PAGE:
Captains Loose If Not Entirely Healthy

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Editor's note: Rich Lerner is anchoring The Golf Channel's coverage of the 2003 Solheim Cup.
 
Patty Sheehan stood on the range under an umbrella with assistant captain Jane Geddes, the rain as steady as it had been when it first started around mid-morning. In the distance, a soupy gray shrouded the Oresund. Across that body of water on Tuesday you could see Copenhagen. Today it was invisible.

'We've been wandering in the rain,' laughed Sheehan when asked about her day.

'Everybody getting comfortable?' I wondered.

'I know I'm comfortable because I don't have to play,' she cracked, refusing to turn this week's proceedings into any kind of major melodrama.

On the other hand, comfort's a luxury that her counterpart, Catrin Nilsmark, has experienced precious little of in recent weeks. What was supposed to be a glorious period leading the Europeans on her native Swedish soil has instead become an agonizing stretch because of a ruptured disc in her back. She spent eight days in the hospital, often times in excruciating pain.

Her mobility's limited. She walks gingerly with the aid of crutches. Vice-captain Allison Nicholas handles many of the on-course duties in her stead, Nilsmark reduced to conveying her thoughts to her players around the putting green, the first tee, and of course, in the team room.

It's there that her quick wit and sharp tongue could prove most invaluable in easing the inevitable pressure on her team. A reporter asked if she's on some medication to help her get around. It was then that the woman who nearly incited an international sporting incident by deriding American players last year unleashed her first zinger of the week.

'A bit of a mixture of LSD and morphine and cocaine,' Nilsmark retorted.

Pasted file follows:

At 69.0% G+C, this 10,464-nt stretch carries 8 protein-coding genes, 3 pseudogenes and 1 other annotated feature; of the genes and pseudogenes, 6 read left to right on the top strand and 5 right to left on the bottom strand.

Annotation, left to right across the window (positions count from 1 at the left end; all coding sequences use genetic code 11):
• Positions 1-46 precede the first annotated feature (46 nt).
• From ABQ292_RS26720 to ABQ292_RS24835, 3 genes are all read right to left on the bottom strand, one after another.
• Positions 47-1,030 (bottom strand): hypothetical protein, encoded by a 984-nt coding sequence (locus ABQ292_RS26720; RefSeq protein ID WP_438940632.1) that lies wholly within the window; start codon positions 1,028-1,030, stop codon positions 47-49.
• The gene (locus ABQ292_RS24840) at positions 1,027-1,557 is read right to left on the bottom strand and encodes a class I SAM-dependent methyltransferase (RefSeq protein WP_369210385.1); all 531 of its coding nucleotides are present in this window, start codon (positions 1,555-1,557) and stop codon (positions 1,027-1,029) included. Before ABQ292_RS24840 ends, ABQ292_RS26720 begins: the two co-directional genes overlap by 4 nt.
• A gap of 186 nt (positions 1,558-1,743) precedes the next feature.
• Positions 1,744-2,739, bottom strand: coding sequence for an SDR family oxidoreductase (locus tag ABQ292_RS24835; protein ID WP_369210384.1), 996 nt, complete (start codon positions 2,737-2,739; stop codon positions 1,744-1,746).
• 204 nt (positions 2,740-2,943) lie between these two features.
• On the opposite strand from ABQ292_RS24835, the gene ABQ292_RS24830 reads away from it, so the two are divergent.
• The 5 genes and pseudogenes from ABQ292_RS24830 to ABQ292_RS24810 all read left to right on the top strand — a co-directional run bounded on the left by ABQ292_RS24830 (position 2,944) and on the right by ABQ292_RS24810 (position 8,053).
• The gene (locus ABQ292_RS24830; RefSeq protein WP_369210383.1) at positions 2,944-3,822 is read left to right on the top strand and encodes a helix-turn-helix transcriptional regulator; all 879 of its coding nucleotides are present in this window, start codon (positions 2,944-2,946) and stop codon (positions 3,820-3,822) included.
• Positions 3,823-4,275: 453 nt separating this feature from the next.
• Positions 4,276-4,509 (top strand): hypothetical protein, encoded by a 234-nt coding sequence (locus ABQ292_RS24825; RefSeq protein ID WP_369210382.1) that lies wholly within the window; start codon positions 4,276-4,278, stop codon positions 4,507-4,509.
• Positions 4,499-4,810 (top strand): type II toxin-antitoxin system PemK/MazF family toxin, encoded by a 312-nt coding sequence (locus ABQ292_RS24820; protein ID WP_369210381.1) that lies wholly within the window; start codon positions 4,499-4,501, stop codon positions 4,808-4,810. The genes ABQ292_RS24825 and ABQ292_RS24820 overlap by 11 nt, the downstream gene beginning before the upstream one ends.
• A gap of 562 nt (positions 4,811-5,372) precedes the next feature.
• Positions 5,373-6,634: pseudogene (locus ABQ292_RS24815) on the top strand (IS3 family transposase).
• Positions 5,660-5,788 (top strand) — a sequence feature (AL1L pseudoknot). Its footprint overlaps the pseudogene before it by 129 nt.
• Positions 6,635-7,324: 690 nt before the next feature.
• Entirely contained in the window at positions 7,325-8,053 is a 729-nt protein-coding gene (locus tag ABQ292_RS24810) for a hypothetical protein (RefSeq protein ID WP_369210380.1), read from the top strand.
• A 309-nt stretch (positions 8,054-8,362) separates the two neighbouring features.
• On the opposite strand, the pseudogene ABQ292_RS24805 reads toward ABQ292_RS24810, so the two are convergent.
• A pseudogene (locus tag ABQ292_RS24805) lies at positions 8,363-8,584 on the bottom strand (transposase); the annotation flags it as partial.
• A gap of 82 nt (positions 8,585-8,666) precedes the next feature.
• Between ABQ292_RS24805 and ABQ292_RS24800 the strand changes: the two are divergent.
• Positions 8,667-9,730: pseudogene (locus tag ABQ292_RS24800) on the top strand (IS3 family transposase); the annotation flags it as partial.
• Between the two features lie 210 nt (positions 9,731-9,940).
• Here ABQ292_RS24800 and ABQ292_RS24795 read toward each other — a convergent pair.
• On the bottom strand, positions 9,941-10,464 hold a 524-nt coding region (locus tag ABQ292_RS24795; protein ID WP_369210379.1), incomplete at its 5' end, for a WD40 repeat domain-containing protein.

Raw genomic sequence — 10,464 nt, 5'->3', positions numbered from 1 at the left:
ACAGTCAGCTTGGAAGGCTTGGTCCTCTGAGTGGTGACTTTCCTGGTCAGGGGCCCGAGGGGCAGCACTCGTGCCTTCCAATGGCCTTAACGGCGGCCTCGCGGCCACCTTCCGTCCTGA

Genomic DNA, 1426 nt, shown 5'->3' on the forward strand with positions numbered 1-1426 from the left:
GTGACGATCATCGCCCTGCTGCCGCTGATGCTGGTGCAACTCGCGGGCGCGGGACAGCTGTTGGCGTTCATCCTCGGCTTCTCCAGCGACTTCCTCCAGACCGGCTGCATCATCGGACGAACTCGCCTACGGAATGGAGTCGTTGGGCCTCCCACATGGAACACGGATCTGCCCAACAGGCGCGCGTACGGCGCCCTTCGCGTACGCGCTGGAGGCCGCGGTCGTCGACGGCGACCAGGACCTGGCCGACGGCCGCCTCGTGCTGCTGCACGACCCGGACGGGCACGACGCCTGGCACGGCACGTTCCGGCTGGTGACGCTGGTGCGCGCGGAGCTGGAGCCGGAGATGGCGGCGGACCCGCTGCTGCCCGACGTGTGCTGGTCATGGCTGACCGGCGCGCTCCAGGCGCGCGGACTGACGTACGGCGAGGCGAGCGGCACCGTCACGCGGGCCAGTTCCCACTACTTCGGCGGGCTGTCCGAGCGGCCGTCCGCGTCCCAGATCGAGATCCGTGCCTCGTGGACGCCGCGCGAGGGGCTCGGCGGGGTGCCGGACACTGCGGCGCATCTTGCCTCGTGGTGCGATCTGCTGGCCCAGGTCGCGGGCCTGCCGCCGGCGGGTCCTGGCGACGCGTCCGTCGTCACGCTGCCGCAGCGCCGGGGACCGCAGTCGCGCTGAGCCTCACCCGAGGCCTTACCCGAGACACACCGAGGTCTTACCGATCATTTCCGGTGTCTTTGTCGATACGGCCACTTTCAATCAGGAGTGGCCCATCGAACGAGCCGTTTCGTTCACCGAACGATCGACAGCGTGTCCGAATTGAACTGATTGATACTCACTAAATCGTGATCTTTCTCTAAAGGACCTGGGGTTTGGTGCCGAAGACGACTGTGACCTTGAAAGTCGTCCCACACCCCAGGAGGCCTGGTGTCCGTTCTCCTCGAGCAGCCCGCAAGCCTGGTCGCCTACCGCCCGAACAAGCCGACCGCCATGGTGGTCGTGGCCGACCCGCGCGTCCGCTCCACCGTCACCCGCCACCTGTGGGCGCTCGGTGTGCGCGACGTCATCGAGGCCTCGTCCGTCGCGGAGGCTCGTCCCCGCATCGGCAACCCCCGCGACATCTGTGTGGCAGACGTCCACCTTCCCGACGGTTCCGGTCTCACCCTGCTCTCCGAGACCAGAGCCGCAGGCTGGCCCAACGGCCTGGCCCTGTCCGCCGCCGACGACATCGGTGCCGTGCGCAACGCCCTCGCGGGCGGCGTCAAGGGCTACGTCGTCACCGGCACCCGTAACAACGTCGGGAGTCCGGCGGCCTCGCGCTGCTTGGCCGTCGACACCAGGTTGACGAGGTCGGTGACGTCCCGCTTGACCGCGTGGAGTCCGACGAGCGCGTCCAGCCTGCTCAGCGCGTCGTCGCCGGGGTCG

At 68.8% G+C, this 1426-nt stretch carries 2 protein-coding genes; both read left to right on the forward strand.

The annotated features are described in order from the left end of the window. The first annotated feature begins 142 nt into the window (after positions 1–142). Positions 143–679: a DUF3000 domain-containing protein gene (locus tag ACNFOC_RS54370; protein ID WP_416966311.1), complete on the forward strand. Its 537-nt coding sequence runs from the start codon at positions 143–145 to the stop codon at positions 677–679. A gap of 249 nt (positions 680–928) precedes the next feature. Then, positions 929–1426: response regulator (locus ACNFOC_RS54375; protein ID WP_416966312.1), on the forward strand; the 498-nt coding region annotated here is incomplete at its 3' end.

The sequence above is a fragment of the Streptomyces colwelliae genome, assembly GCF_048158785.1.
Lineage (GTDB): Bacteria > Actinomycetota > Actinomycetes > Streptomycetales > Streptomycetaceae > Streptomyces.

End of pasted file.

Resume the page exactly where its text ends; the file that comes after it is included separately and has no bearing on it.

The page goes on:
In truth, she did need morphine while laid up, so debilitating was the pain, which only began to subside earlier this week.

'I did have a dramatic improvement yesterday,' she explained. 'I'm feeling a lot better. To say that I'm happy is an understatement.'

Annika Sorenstam said of her captain, 'She just wants us to play good golf and not worry. We're more worried than she is.'

Despite her limitations, Nilsmark was able to give her team what many feel is an edge even before the first ball is in the air. She did it with the setup of the Barsebck golf course.

'The thing I noticed the most is they cut all the rough out,' said Meg Mallon.

How does that help the Europeans? Well, the Euros have the longest hitters - Laura Davies, Sorenstam, Sophie Gustafson and Suzanne Petterson - and they can swing away with impunity, knowing that a wayward tee ball won't land them in terribly penal rough.

'No doubt,' emphasized Juli Inkster when asked if the layout favored the Europeans. 'But that's home turf. You play to your strengths.'

'That's a fair statement,' agreed Nilsmark, acknowledging that she used the home captain's prerogative to set up the course any way she likes. 'Our players just aren't used to the kind of rough you see in the States.'

In any event, the U.S. seems unfazed, comfortable in the role of underdog.

'This is the most relaxed I've seen our team,' said Inkster. 'We had a great dinner last night and we told lots of stories. It's funny to see the faces of Angela and Heather, the rookies, as they listen to the vets. Their eyes are just wide open, like, 'This is so cool'!'

Today, despite the rains, most of the players did get in the full 18 holes of practice.

'We're getting antsy,' said Sheehan. 'We're ready to get on with the matches.'

As for the pairings, neither captain's tipping their hand. The announcements come Thursday at 8 AM Eastern Time.

'I'm pretty solid on what I'm thinking,' offered Sheehan. She did add, though, that 'Some things came up today that changed my mind, so we're still in flux.'

The Europeans spent their practice time focusing on singles play, their Achilles' Heel through the years.

'To win here, we have to play well in singles,' explained Sorenstam. 'We've practiced singles this week.'

As Sorenstam spoke to the press inside the media center, the rain continued. A soggy day nearing an end, most of the players had repaired to their quarters for some rest. Nightfall would find them at the gala dinner.

By Thursday, the rains are expected to subside, giving way to a pleasant weekend. But the prevailing sense on this Wednesday is that if the pain stalking the European captain could just make like the rain and go away, then all will be well in Sweden.
 
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